What if we discovered the cure to cancer but ran out of an ingredient for the drug? What if we engineered a ship that could travel the universe but ran out of fuel? What if . . . ? You get the point. How terrible it would be to know the solution to a problem but lack one essential component?
Well, that could be a possibility in the realm of renewable energy according to a recent article in NewScientist. The piece discusses the limited availability of two elements, iridium and platinum, used in the manufacturing of two renewable energy technologies, solar cells and hydrogen fuel cells; it also speaks to the ever-growing controversy of fuel versus food. There are some great (and not so great) comments posted to the article that make for good discussion.
I’ve discussed all three of these topics on green | rising before but have never talked about the possibility that developing renewable energy technology may be limited by mother nature. Is humankind really going to be stifled in its attempt to become sustainable because we are resource constrained? The irony!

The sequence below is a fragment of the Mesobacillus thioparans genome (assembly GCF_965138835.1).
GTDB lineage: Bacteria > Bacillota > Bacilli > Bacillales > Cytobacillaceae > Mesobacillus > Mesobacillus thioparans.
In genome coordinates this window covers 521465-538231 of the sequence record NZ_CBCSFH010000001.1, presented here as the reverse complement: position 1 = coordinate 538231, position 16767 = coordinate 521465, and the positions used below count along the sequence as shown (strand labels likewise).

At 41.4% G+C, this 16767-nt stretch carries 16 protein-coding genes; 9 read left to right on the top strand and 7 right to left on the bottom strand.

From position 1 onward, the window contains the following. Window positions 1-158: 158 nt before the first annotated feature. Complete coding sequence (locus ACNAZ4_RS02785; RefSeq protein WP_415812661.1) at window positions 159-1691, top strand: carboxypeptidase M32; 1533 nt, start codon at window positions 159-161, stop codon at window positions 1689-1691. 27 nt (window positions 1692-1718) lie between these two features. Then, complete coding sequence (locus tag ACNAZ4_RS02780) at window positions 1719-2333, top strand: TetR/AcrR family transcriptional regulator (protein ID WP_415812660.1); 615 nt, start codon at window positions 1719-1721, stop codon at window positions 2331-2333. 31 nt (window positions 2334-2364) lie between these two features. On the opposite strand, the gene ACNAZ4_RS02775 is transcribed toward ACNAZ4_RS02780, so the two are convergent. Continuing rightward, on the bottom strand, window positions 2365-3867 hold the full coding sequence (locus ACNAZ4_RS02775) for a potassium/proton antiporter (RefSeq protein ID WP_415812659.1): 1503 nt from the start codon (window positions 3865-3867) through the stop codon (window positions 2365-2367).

Conservation, conservation, conservation. We’re not throwing away iridium and platinum like we are many other natural resources but the manufacturing of LCD TVs – the single largest iridium-consuming process – is a sad supplement to the manufacturing of solar technologies.
The lesson here is that we must head conservation in all of its forms. Even the most ardent supporters of renewable energy probably do not know that processes like the manufacturing of LCD TVs may prevent or retard the advent of a clean energy future. While I’m not judging this specific example it does highlight the fact that we must not let consumption thwart our efforts at a cleaner, greener tomorrow.